—an area where a person's ability to see other people's reactions is hindered or where a person lacks understanding—
I have been writing about blind spots for quite some time.
I want to review a few examples of not being able to recognize blind spots in relationships:
Feeling distance or lack of closeness
Feeling "cut from the herd."
Not feeling confident and not knowing why
Remember, blind spots are what we say and do that push people away, and we don't recognize why. I may feel totally validated in my conversation but am entirely ignorant of how I am presenting.
Take, for instance, the Know-It-All—If I am accused of being a know-it-all, I may be showing up as having all the answers, giving rebuttals for all my reasons, being intrusive, and interrupting the conversation. I create an unpleasant atmosphere for others who don't know it.
Being incessantly right is another, and like the know-it-all, I can argue others into oblivion. I can rationalize, minimize, and justify anything. This is my inability to accept criticism or another person's viewpoint without allowing it to make me feel inferior, guilty, or ashamed.
From always being late or too chatty, to not standing up or belittling myself or others, blind spots can create quite a destructive path. Blind spots may only occur a small percentage of the time, but they are annoying enough to make a huge difference.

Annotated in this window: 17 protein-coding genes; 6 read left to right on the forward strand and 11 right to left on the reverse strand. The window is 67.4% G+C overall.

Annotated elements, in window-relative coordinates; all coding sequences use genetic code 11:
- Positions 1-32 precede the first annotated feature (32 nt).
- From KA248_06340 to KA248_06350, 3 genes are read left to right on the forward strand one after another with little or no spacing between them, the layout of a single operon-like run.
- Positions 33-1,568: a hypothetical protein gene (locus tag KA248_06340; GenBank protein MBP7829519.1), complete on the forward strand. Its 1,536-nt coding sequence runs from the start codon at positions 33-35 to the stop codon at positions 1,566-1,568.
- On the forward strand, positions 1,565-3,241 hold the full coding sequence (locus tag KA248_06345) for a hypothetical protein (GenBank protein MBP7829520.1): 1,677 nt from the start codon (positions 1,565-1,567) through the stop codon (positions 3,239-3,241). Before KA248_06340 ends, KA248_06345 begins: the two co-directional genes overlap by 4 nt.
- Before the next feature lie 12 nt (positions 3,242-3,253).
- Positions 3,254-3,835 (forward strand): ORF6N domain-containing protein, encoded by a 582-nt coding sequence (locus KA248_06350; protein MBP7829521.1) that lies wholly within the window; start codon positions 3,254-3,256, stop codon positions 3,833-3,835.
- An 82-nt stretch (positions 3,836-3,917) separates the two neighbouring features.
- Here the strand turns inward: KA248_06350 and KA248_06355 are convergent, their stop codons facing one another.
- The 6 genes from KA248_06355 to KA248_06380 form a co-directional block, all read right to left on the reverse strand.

When my blind spots are obvious to others, they can help me recognize or endure them.
I have seen it in my practice; blind spots are endured for decades, years, months, weeks, hours, or just a few moments. It depends. Sometimes we meet someone and are immediately turned off by their character, whether it is their words or actions. I had seen poor behavior endured in marriages for decades before they were dealt with either through changing disruptive behavior or the finality of divorce.
Often, people give up trying to bring out something limiting our effectiveness in relationships, especially when we continually dismiss, deny, or justify it when it is pointed out.
What a waste of living.
Blind Spots are countless. To make matters complicated, we do not all have the same ones, but there should be a drive in us to always seek them out.
We won't find them all, but together the journey is incredibly healthy and emotionally maturing.
Keep exposing the blind spots.
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Blind Spots in Relationships
What I don't know I don't know about myself
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